In July 1966, legendary musician Bob Dylan got into an accident while riding a motorcycle near his home of Woodstock, New York.
While the circumstances of the accident were never truly revealed, Dylan took advantage of the time away from the public eye to enter a world of seclusion. Dylan wouldn’t make any public appearances or release new music for nearly eight years.
It didn’t mean that Dylan wasn’t writing and producing music though. A year following the accident, Dylan and his bandmates hunkered down in the basement of his secluded Woodstock home, where they wrote and recorded over a hundred songs that eventually would become his next great album, The Basement Tapes. The album was released in 1975, eight years after the songs were produced.
Unbeknownst to many in the music industry, Dylan had countless other songs that he had written in his Woodstock home that never advanced past words on paper. Dylan’s publisher found the box of handwritten lyrics in Dylan’s old Woodstock home and asked renowned music producer T. Bone Burnett if he’d be interested in producing music with the lyrics.
After receiving confirmation that Dylan approved of music being produced from his old passages, Burnett set out to invite numerous musicians to produce songs from Dylan’s pages of lyrics. Burnett invited Elvis Costello, Jim James of My Morning Jacket, Taylor Goldsmith of Dawes, Marcus Mumford of Mumford and Sons, and the relatively new to the music scene Rhiannon Giddens of the Carolina Chocolate Drops to produce new songs from the lyrics at a recording studio.
The group of extraordinarily talented musicians called themselves The New Basement Tapes, and together produced over 40 songs from Dylan’s historic lyrics written in 1967 in the basement of his home in Woodstock, New York. The first 20 were released on the album Lost on the River: The New Basement Tapes. The two weeks that the musicians spent together to produce songs from Dylan’s lyrics were filmed for a Showtime documentary, with Johnny Depp making a cameo appearance playing guitar on the album’s most popular song, Kansas City.
Giddens was preparing for her first performance at one of the most popular music festivals in the world, Austin City Limits, where she discussed her experience recording with The New Basement Tapes.
“Outside of childbirth, it was probably one of the hardest things I’ve done as an artist,” Giddens said. “You know, I had to really overcome a lot of insecurities and barriers within myself to do that because it was such a crazy situation. I really feel like I had a ton more deficit than everyone else because all those guys were songwriters and I was just starting to song write and didn’t play rock music. So I felt like I had a lot to overcome and also just my own insecurities.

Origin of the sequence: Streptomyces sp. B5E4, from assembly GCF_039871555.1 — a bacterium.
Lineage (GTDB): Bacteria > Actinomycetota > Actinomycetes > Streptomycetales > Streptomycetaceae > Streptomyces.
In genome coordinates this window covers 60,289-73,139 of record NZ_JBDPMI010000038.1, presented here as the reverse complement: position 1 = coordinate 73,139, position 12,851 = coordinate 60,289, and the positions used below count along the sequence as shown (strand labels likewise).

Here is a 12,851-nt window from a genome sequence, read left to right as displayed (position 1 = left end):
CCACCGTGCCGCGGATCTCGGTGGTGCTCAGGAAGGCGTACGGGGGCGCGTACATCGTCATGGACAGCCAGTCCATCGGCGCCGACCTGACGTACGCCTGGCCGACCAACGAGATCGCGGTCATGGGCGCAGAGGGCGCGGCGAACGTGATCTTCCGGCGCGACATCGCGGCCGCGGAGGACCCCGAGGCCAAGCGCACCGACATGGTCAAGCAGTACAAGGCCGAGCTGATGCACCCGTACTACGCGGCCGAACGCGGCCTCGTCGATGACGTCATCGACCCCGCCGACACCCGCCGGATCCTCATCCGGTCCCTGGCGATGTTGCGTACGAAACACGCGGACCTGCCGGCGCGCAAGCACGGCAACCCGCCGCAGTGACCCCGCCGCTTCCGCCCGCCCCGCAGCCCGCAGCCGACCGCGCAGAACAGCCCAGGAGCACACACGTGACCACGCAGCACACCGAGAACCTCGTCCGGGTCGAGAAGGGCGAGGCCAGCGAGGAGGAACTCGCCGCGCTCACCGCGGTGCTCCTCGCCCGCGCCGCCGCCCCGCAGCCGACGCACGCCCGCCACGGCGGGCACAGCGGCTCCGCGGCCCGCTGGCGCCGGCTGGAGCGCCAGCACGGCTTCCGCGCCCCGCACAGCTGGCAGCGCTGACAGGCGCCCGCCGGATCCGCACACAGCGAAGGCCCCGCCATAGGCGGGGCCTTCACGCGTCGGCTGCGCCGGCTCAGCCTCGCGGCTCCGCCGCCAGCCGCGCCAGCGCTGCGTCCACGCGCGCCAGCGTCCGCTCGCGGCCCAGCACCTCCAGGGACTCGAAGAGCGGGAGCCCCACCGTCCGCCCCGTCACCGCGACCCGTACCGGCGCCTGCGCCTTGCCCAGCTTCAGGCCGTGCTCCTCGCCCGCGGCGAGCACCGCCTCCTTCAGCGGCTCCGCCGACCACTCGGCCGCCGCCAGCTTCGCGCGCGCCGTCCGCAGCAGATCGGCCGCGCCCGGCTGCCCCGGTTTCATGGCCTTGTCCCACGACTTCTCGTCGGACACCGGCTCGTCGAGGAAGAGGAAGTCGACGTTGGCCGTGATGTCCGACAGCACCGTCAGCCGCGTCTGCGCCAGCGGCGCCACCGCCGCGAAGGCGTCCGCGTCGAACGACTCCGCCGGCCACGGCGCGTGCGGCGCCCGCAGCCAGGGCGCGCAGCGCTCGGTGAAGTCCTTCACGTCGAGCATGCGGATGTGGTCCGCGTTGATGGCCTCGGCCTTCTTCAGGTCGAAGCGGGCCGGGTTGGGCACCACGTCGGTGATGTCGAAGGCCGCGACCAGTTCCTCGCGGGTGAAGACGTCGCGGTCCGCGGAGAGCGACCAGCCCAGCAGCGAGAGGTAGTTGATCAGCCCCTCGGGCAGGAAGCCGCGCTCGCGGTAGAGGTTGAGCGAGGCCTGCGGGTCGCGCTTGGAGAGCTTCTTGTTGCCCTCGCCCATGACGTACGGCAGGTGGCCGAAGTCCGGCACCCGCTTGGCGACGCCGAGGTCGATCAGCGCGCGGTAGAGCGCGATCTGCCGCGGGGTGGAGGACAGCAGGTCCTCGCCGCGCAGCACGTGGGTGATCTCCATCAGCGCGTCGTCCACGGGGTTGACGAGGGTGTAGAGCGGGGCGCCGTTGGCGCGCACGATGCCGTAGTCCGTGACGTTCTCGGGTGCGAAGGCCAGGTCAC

“So everyone felt, in some ways, their own insecurities of course because it is a very difficult situation” Giddens continued. “So I just had to kind of take it into myself and just have faith in myself and in T-Bone that he knew what he was doing when he shows me to do it. So letting go and having that faith and all of those things are really great really important lessons for an artist, and some of the greatest artistic achievements can come over really getting over that stuff and really pushing through and yeah, it was hard.”
Giddens, a North Carolina native, was the only women to perform with The New Basement Tapes. Giddens previously collaborated with Burnett on his documentary Another Day, Another Time: Celebrating the Music of Inside Llewyn Davis, a live concert at New York City’s Town Hall inspired by the Coen Brothers' film that focused on the city’s folk singing scene in the early 1960’s.
“He asked me to do this show called Another Day, Another Time which actually got reviewed on,” Giddens said. “It was a concert in New York that was celebrating the music that inspired the movie Inside Llewyn Davis. The concert was great. I mean, Marcus (Mumford) was there and all these people. Joan Baez. It was like celebrating the Greenwich Village scene. And I was there kind of representing Odetta and I guess it got mentioned in all the reviews.
“So literally after that night T-Bone was like, “Let’s do a solo record,” Giddens continued. “And I was like, ‘Ok. So he did my solo record.’ And he’s like, ‘I’m doing this thing, you know, with these Bob Dylan (songs), so you should do it.’ I was like, ‘OK, let’s do it!’ So that was it.”
Following Another Day, Another Time: Celebrating the Music of Inside Llewyn Davis, Burnett produced Giddens’ debut solo album. That eventually led to her being invited to be a part of The New Basement Tapes, which had a positive effect on Giddens’ music career.
“I just remember going like, “It was really good timing,’ because T-Bone knows what he’s doing,” Giddens said. “I was in a band called The Carolina Chocolate Drops for like eight years, and I’d never done a solo record. So it was my solo coming out year as my own record and The New Basement Tapes project and I started getting recognized from that. A lot of people who do interviews for my solo record, that’s always the question. A lot of people have seen that documentary, and I’m really thrilled that I got to do it and introduced a whole section of people who had never had known my music because I was doing traditional black string band music before so it’s a very small niche thing. So it opened me up a bit to the wider world, which I’m thrilled about.”
Giddens was very pleased with the outcome of Lost on the River: The New Basement Tapes.
“I’m proud of what I contributed and I felt really good about what everybody did,” Giddens said. “I just thought the whole project was amazing. I’m so glad to have been a part of it.”